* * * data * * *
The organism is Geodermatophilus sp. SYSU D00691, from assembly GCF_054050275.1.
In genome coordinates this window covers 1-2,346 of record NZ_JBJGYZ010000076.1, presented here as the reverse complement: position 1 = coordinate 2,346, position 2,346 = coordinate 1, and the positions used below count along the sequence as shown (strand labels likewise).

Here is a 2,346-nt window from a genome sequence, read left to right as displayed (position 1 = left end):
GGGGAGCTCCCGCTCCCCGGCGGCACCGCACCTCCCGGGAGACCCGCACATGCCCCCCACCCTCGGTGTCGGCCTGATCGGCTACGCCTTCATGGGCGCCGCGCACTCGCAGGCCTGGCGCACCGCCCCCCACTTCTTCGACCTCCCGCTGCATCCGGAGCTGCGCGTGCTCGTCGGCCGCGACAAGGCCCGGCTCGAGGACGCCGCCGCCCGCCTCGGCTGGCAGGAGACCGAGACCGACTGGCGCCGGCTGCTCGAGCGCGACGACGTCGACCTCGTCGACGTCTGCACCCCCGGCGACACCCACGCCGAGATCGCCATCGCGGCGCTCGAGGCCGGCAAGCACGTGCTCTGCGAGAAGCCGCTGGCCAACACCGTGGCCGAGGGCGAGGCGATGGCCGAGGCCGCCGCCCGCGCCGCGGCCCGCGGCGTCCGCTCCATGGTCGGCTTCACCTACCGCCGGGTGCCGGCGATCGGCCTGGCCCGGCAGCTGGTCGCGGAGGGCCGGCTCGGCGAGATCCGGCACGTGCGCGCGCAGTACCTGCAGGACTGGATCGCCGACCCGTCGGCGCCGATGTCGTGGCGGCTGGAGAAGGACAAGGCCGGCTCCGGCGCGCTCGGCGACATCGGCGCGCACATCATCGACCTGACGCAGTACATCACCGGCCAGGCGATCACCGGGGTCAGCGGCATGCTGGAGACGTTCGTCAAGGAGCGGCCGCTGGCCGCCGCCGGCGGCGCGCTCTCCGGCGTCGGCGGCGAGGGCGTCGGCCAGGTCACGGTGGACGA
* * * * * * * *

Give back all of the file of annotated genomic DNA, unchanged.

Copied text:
The organism is Geodermatophilus sp. SYSU D00691, from assembly GCF_054050275.1.
In genome coordinates this window covers 1-2,346 of record NZ_JBJGYZ010000076.1, presented here as the reverse complement: position 1 = coordinate 2,346, position 2,346 = coordinate 1, and the positions used below count along the sequence as shown (strand labels likewise).

Here is a 2,346-nt window from a genome sequence, read left to right as displayed (position 1 = left end):
GGGGAGCTCCCGCTCCCCGGCGGCACCGCACCTCCCGGGAGACCCGCACATGCCCCCCACCCTCGGTGTCGGCCTGATCGGCTACGCCTTCATGGGCGCCGCGCACTCGCAGGCCTGGCGCACCGCCCCCCACTTCTTCGACCTCCCGCTGCATCCGGAGCTGCGCGTGCTCGTCGGCCGCGACAAGGCCCGGCTCGAGGACGCCGCCGCCCGCCTCGGCTGGCAGGAGACCGAGACCGACTGGCGCCGGCTGCTCGAGCGCGACGACGTCGACCTCGTCGACGTCTGCACCCCCGGCGACACCCACGCCGAGATCGCCATCGCGGCGCTCGAGGCCGGCAAGCACGTGCTCTGCGAGAAGCCGCTGGCCAACACCGTGGCCGAGGGCGAGGCGATGGCCGAGGCCGCCGCCCGCGCCGCGGCCCGCGGCGTCCGCTCCATGGTCGGCTTCACCTACCGCCGGGTGCCGGCGATCGGCCTGGCCCGGCAGCTGGTCGCGGAGGGCCGGCTCGGCGAGATCCGGCACGTGCGCGCGCAGTACCTGCAGGACTGGATCGCCGACCCGTCGGCGCCGATGTCGTGGCGGCTGGAGAAGGACAAGGCCGGCTCCGGCGCGCTCGGCGACATCGGCGCGCACATCATCGACCTGACGCAGTACATCACCGGCCAGGCGATCACCGGGGTCAGCGGCATGCTGGAGACGTTCGTCAAGGAGCGGCCGCTGGCCGCCGCCGGCGGCGCGCTCTCCGGCGTCGGCGGCGAGGGCGTCGGCCAGGTCACGGTGGACGA